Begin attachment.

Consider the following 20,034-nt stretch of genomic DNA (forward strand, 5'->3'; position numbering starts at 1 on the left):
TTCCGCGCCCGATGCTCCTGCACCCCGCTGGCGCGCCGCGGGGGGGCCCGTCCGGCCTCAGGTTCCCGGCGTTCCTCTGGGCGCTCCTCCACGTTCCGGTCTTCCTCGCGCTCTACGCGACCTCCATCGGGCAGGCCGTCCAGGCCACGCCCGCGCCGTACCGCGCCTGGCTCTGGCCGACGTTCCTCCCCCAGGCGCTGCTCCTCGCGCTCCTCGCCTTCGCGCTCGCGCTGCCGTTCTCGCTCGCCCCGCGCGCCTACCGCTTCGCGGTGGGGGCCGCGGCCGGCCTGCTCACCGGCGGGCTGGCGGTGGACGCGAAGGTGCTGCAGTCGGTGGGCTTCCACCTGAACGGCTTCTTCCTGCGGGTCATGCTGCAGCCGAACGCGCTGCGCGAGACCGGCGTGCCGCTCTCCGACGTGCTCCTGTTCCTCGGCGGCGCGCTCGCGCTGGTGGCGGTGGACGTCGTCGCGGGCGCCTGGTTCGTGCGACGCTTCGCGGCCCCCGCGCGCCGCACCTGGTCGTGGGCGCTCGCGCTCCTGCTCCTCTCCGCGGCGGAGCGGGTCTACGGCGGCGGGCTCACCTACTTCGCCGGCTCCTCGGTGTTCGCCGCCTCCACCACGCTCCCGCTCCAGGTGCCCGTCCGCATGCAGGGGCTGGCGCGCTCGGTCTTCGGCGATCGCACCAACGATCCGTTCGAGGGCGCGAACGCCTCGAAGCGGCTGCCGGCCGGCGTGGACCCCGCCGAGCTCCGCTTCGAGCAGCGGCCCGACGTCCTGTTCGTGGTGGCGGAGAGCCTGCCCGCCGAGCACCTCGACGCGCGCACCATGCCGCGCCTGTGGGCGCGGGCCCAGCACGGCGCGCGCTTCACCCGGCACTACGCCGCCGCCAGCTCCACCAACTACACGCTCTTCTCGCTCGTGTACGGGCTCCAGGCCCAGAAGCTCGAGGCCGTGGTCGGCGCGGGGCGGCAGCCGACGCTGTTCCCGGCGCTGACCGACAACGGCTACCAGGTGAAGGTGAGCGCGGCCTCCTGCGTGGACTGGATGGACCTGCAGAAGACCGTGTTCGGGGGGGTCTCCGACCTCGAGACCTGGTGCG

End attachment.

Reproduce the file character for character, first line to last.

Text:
Consider the following 20,034-nt stretch of genomic DNA (forward strand, 5'->3'; position numbering starts at 1 on the left):
TTCCGCGCCCGATGCTCCTGCACCCCGCTGGCGCGCCGCGGGGGGGCCCGTCCGGCCTCAGGTTCCCGGCGTTCCTCTGGGCGCTCCTCCACGTTCCGGTCTTCCTCGCGCTCTACGCGACCTCCATCGGGCAGGCCGTCCAGGCCACGCCCGCGCCGTACCGCGCCTGGCTCTGGCCGACGTTCCTCCCCCAGGCGCTGCTCCTCGCGCTCCTCGCCTTCGCGCTCGCGCTGCCGTTCTCGCTCGCCCCGCGCGCCTACCGCTTCGCGGTGGGGGCCGCGGCCGGCCTGCTCACCGGCGGGCTGGCGGTGGACGCGAAGGTGCTGCAGTCGGTGGGCTTCCACCTGAACGGCTTCTTCCTGCGGGTCATGCTGCAGCCGAACGCGCTGCGCGAGACCGGCGTGCCGCTCTCCGACGTGCTCCTGTTCCTCGGCGGCGCGCTCGCGCTGGTGGCGGTGGACGTCGTCGCGGGCGCCTGGTTCGTGCGACGCTTCGCGGCCCCCGCGCGCCGCACCTGGTCGTGGGCGCTCGCGCTCCTGCTCCTCTCCGCGGCGGAGCGGGTCTACGGCGGCGGGCTCACCTACTTCGCCGGCTCCTCGGTGTTCGCCGCCTCCACCACGCTCCCGCTCCAGGTGCCCGTCCGCATGCAGGGGCTGGCGCGCTCGGTCTTCGGCGATCGCACCAACGATCCGTTCGAGGGCGCGAACGCCTCGAAGCGGCTGCCGGCCGGCGTGGACCCCGCCGAGCTCCGCTTCGAGCAGCGGCCCGACGTCCTGTTCGTGGTGGCGGAGAGCCTGCCCGCCGAGCACCTCGACGCGCGCACCATGCCGCGCCTGTGGGCGCGGGCCCAGCACGGCGCGCGCTTCACCCGGCACTACGCCGCCGCCAGCTCCACCAACTACACGCTCTTCTCGCTCGTGTACGGGCTCCAGGCCCAGAAGCTCGAGGCCGTGGTCGGCGCGGGGCGGCAGCCGACGCTGTTCCCGGCGCTGACCGACAACGGCTACCAGGTGAAGGTGAGCGCGGCCTCCTGCGTGGACTGGATGGACCTGCAGAAGACCGTGTTCGGGGGGGTCTCCGACCTCGAGACCTGGTGCG